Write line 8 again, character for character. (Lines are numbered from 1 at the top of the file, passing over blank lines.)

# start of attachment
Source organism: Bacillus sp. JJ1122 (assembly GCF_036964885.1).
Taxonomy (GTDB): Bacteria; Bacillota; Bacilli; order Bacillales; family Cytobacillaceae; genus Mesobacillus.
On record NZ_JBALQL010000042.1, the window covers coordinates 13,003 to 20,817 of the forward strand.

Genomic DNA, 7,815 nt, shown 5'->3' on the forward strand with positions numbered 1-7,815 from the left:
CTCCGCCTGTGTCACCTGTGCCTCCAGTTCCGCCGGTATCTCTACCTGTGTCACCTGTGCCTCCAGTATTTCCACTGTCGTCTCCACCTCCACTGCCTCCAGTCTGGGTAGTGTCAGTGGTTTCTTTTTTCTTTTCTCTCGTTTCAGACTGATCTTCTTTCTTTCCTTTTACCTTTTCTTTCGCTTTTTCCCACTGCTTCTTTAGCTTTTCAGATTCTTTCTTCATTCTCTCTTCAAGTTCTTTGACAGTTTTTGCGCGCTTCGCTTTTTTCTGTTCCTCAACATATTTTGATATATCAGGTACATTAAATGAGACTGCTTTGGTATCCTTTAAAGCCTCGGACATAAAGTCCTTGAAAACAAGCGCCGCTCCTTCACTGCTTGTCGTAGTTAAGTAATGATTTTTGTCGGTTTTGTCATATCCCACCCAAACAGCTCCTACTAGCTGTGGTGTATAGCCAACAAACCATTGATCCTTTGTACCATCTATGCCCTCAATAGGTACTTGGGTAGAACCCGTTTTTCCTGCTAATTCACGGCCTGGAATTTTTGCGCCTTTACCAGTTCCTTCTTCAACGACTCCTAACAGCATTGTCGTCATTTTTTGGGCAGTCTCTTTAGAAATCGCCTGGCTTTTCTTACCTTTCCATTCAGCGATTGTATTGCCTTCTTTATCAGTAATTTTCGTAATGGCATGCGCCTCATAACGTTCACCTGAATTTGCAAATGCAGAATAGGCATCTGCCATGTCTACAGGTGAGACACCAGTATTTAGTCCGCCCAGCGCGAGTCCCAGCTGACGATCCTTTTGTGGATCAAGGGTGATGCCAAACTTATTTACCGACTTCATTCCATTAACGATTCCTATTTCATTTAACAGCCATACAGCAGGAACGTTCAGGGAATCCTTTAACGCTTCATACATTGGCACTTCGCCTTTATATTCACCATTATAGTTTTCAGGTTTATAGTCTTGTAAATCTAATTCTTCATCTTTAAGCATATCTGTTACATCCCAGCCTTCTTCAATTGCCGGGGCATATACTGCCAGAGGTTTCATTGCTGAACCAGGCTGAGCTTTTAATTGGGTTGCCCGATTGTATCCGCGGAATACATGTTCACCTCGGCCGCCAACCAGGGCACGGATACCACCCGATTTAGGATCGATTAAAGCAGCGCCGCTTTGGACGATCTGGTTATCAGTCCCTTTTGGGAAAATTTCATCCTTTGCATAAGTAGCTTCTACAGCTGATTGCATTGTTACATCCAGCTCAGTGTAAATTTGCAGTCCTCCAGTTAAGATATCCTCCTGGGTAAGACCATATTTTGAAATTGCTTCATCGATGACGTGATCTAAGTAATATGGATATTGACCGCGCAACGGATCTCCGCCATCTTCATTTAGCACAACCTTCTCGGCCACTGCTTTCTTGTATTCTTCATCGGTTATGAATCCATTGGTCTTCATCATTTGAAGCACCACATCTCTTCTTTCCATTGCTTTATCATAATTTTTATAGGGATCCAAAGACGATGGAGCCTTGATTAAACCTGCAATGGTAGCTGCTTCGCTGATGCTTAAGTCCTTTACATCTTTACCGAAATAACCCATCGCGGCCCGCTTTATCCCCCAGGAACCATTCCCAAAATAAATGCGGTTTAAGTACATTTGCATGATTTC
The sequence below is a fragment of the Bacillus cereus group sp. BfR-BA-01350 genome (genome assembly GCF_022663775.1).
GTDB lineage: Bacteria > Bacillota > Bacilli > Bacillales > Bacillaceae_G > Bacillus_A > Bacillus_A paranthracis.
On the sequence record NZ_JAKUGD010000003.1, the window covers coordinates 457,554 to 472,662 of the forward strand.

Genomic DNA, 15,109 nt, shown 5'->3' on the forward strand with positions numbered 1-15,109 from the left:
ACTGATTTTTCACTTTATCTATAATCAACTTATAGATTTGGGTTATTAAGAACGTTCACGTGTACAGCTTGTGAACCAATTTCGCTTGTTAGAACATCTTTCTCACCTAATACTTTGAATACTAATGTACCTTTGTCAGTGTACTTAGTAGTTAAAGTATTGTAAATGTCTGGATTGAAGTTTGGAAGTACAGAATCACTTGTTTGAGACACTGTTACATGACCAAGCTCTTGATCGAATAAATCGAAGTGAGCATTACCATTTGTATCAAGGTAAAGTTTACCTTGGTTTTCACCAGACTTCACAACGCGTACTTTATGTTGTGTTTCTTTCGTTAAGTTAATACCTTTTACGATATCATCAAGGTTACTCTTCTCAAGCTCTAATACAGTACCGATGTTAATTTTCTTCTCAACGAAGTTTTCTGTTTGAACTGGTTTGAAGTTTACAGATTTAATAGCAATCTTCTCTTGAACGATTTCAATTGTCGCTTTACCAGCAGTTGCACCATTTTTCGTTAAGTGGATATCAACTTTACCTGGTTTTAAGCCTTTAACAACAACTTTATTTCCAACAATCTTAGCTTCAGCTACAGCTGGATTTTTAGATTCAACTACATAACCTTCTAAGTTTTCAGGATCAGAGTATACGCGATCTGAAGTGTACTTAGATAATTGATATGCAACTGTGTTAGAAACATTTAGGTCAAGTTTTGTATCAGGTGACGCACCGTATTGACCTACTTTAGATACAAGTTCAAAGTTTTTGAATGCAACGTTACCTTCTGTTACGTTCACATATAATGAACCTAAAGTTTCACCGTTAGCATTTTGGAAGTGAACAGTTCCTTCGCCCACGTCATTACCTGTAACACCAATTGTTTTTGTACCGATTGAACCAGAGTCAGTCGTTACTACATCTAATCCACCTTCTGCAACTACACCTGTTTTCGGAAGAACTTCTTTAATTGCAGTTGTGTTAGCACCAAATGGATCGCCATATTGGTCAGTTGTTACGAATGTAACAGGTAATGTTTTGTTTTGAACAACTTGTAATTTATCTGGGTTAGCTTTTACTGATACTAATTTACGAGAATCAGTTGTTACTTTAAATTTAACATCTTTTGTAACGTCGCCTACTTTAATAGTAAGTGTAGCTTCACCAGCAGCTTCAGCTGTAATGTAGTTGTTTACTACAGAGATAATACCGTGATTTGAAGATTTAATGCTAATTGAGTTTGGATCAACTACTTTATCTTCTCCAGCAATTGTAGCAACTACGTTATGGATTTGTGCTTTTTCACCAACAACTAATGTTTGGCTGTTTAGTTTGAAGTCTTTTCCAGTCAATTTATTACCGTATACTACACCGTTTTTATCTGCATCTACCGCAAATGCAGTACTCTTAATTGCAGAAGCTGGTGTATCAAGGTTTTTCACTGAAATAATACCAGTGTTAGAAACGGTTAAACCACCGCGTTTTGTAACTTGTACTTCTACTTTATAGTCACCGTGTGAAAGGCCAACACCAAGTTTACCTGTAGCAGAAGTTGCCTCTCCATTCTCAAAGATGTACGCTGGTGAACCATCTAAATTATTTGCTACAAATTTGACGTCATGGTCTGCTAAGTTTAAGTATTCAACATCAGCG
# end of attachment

On the sequence record NZ_JAKUGD010000003.1, the window covers coordinates 457,554 to 472,662 of the forward strand.